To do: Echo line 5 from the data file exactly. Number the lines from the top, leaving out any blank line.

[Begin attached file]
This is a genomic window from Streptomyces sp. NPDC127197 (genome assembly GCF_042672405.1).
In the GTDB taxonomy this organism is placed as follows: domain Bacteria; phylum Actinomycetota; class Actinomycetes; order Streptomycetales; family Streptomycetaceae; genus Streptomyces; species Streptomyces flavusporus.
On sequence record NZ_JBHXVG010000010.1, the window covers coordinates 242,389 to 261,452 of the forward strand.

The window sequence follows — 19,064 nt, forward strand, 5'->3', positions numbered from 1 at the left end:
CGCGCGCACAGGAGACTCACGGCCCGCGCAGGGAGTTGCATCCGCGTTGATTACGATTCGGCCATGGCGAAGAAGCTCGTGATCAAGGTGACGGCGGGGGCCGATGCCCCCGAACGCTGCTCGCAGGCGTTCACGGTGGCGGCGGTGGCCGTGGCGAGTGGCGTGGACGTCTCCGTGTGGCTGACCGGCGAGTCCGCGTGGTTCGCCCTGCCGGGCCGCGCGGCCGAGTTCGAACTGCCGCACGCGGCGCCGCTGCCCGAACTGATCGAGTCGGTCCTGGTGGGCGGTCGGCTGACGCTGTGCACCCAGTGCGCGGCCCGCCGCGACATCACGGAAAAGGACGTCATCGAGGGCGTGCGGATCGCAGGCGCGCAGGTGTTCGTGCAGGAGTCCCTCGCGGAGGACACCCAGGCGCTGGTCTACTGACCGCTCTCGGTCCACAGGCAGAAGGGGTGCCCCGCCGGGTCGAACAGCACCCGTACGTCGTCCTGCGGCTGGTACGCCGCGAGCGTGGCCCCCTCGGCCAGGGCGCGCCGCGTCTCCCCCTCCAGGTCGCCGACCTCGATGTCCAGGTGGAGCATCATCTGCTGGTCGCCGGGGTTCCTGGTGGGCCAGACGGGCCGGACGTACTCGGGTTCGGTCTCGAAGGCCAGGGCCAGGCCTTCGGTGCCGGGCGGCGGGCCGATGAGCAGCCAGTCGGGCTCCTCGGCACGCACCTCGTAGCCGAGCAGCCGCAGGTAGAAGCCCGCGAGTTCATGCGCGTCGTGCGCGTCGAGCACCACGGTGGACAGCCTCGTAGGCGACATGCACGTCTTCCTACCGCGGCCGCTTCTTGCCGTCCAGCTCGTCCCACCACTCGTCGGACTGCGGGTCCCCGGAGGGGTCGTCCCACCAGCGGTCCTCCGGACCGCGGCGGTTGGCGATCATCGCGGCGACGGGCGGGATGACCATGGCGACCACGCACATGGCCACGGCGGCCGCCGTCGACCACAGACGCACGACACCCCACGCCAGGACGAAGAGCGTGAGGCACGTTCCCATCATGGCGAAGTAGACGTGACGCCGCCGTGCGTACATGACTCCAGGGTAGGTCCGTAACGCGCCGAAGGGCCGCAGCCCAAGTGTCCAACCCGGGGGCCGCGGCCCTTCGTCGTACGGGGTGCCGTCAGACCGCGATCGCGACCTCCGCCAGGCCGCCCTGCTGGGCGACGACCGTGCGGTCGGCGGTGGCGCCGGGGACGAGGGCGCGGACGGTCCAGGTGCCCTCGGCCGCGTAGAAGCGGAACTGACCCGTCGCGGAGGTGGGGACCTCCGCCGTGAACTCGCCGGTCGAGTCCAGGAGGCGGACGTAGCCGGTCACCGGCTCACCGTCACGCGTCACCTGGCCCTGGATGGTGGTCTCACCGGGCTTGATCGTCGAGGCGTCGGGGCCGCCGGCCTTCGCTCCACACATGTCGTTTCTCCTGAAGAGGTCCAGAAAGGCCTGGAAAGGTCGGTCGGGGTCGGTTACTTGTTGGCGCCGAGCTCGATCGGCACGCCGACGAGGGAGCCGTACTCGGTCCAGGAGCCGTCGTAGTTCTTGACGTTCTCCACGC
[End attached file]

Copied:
CGCGCGCACAGGAGACTCACGGCCCGCGCAGGGAGTTGCATCCGCGTTGATTACGATTCGGCCATGGCGAAGAAGCTCGTGATCAAGGTGACGGCGGGGGCCGATGCCCCCGAACGCTGCTCGCAGGCGTTCACGGTGGCGGCGGTGGCCGTGGCGAGTGGCGTGGACGTCTCCGTGTGGCTGACCGGCGAGTCCGCGTGGTTCGCCCTGCCGGGCCGCGCGGCCGAGTTCGAACTGCCGCACGCGGCGCCGCTGCCCGAACTGATCGAGTCGGTCCTGGTGGGCGGTCGGCTGACGCTGTGCACCCAGTGCGCGGCCCGCCGCGACATCACGGAAAAGGACGTCATCGAGGGCGTGCGGATCGCAGGCGCGCAGGTGTTCGTGCAGGAGTCCCTCGCGGAGGACACCCAGGCGCTGGTCTACTGACCGCTCTCGGTCCACAGGCAGAAGGGGTGCCCCGCCGGGTCGAACAGCACCCGTACGTCGTCCTGCGGCTGGTACGCCGCGAGCGTGGCCCCCTCGGCCAGGGCGCGCCGCGTCTCCCCCTCCAGGTCGCCGACCTCGATGTCCAGGTGGAGCATCATCTGCTGGTCGCCGGGGTTCCTGGTGGGCCAGACGGGCCGGACGTACTCGGGTTCGGTCTCGAAGGCCAGGGCCAGGCCTTCGGTGCCGGGCGGCGGGCCGATGAGCAGCCAGTCGGGCTCCTCGGCACGCACCTCGTAGCCGAGCAGCCGCAGGTAGAAGCCCGCGAGTTCATGCGCGTCGTGCGCGTCGAGCACCACGGTGGACAGCCTCGTAGGCGACATGCACGTCTTCCTACCGCGGCCGCTTCTTGCCGTCCAGCTCGTCCCACCACTCGTCGGACTGCGGGTCCCCGGAGGGGTCGTCCCACCAGCGGTCCTCCGGACCGCGGCGGTTGGCGATCATCGCGGCGACGGGCGGGATGACCATGGCGACCACGCACATGGCCACGGCGGCCGCCGTCGACCACAGACGCACGACACCCCACGCCAGGACGAAGAGCGTGAGGCACGTTCCCATCATGGCGAAGTAGACGTGACGCCGCCGTGCGTACATGACTCCAGGGTAGGTCCGTAACGCGCCGAAGGGCCGCAGCCCAAGTGTCCAACCCGGGGGCCGCGGCCCTTCGTCGTACGGGGTGCCGTCAGACCGCGATCGCGACCTCCGCCAGGCCGCCCTGCTGGGCGACGACCGTGCGGTCGGCGGTGGCGCCGGGGACGAGGGCGCGGACGGTCCAGGTGCCCTCGGCCGCGTAGAAGCGGAACTGACCCGTCGCGGAGGTGGGGACCTCCGCCGTGAACTCGCCGGTCGAGTCCAGGAGGCGGACGTAGCCGGTCACCGGCTCACCGTCACGCGTCACCTGGCCCTGGATGGTGGTCTCACCGGGCTTGATCGTCGAGGCGTCGGGGCCGCCGGCCTTCGCTCCACACATGTCGTTTCTCCTGAAGAGGTCCAGAAAGGCCTGGAAAGGTCGGTCGGGGTCGGTTACTTGTTGGCGCCGAGCTCGATCGGCACGCCGACGAGGGAGCCGTACTCGGTCCAGGAGCCGTCGTAGTTCTTGACGTTCTCCACGC